Co-op pulls out of buying Lloyds branches

Today the Co-operative bank announced today that it has pulled out of a proposed deal to buy 631 branches off Lloyds Banking Group.

The so-called “Verde Transaction” would have increased the Co-operative bank’s share of the current account market to 7%, creating a significant challenger bank presence on the high street.

Although the news is a blow to increasing banking competition on the high street, it had originally been feared that the Co-op would be leaving the banking sector altogether. These rumours turned out to be ungrounded, and have since been strongly denied by the Co-operative Group.

Instead of large-scale leveraged acquisitions, the bank will continue to pursue organic growth by convincing customers to switch their accounts over to the Co-op. Last year this approach saw the amount of people switching to the Co-op Bank grow by 8%.

But the key point of this development is the implications it has on banking competition, and the impact it will have on the ethical finance sector. Increased competition isn’t just about having more banks, it’s about having different types of banks as well.

The financial crisis was due to banks like HBOS becoming too big to fail without knowing the risks of the businesses they were buying. The Co-op Bank should be applauded for refusing to do the same thing, and will emerge stronger in the long run as a result.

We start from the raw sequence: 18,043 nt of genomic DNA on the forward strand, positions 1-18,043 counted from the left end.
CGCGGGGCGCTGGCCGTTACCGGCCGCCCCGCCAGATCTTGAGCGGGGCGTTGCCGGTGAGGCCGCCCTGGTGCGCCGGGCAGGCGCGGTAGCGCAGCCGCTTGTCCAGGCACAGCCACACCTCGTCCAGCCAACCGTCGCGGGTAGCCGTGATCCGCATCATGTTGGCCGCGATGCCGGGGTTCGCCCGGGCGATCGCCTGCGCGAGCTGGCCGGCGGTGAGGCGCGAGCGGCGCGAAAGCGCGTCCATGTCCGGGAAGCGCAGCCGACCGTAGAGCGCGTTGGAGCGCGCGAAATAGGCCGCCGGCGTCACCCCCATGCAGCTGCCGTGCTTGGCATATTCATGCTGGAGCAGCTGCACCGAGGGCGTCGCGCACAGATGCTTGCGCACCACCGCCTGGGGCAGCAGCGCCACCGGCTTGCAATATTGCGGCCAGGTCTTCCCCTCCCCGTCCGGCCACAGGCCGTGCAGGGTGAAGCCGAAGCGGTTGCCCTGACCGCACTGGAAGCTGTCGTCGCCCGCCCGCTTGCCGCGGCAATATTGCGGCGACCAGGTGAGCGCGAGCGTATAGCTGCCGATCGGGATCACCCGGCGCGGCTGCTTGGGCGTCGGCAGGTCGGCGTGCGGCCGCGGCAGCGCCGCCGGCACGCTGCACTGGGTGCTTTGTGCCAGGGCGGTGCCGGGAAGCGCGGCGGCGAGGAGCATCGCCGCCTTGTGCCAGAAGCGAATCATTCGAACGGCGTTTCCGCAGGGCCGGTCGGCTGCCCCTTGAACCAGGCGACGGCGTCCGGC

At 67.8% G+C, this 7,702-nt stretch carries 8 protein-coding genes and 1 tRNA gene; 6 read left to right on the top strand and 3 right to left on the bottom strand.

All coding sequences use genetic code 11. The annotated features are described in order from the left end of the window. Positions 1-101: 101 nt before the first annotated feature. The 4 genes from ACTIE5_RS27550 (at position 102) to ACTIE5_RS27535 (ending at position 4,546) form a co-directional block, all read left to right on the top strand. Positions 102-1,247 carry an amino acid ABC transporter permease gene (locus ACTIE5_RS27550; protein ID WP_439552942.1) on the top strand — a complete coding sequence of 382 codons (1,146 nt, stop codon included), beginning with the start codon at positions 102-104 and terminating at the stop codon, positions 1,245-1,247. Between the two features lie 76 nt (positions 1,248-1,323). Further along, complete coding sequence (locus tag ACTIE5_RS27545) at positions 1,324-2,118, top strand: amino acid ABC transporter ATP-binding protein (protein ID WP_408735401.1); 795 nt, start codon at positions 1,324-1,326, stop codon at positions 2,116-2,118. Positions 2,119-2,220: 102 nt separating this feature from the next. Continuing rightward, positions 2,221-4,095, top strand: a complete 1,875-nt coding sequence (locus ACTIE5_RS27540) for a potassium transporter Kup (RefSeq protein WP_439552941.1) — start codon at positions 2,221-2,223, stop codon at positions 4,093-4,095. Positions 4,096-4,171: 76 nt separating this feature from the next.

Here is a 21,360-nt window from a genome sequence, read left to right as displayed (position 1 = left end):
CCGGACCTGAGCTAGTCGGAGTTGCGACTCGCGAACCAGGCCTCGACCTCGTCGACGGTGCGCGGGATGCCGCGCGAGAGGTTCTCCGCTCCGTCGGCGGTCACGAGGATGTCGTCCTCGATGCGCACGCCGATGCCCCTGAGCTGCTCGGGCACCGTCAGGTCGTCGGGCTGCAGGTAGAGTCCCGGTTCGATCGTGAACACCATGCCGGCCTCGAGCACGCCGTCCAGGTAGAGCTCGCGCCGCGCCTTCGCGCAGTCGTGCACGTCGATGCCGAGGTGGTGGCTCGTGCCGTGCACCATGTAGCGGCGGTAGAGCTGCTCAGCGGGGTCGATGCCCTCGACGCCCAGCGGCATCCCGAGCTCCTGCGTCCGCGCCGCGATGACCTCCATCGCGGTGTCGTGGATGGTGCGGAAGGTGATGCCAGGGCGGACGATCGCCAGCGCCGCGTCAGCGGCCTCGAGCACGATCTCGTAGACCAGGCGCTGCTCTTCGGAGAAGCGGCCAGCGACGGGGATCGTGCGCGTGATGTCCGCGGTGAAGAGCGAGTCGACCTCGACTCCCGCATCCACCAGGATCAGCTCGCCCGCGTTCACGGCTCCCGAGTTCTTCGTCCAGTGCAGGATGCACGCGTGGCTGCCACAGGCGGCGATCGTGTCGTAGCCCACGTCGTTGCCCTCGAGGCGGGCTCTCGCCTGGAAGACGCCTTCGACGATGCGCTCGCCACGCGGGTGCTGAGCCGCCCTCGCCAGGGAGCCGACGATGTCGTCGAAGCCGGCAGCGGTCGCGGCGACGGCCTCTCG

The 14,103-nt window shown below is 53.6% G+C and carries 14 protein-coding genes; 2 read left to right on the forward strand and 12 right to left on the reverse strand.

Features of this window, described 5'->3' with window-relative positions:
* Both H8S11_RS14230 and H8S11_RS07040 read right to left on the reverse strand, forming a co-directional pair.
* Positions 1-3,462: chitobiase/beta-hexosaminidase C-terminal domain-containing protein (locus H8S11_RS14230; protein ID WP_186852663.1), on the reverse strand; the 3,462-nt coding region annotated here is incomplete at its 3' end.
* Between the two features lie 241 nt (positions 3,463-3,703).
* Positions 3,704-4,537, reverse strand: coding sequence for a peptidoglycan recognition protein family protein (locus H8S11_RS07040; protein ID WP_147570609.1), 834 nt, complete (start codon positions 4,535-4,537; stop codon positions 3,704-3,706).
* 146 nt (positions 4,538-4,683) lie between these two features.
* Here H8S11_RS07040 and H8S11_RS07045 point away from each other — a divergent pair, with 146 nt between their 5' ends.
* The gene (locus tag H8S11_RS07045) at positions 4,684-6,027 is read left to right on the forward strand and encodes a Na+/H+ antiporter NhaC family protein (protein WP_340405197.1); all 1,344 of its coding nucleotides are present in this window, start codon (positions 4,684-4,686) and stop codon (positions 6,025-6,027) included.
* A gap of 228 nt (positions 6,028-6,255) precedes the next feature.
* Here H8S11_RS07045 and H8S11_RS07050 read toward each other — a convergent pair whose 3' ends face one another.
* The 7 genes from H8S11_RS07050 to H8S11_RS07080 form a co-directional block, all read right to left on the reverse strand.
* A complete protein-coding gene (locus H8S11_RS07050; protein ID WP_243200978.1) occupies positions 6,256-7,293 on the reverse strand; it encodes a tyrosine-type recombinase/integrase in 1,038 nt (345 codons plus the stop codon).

We’ve seen huge demand and strong growth in the ethical finance sector over the last twelve months, and this will only increase when switching is made easier in September. Some research is suggesting that up to 14 million people may switch after the rules change. With more people switching than ever, this year could still be one of fantastic growth for ethical finance, despite today’s announcement from the Co-op.

Instead of conglomerated behemoths, Britain needs more local, mutual and ethical financial institutions. By avoiding HBOS-style acquisitions Co-op is staying true to its ethics, whilst also pursuing growth in a prudent and sensible way.

But if the government is serious about increasing competition it should take the bull by the horns and support local, ethical and mutual financial institutions. It’s essential that these branches now go to organisations that will put customers first and lend to the real economy, rather than being hoovered up by Britain’s broken big 5 banks like they were before.

This story was originally published at in 2013.

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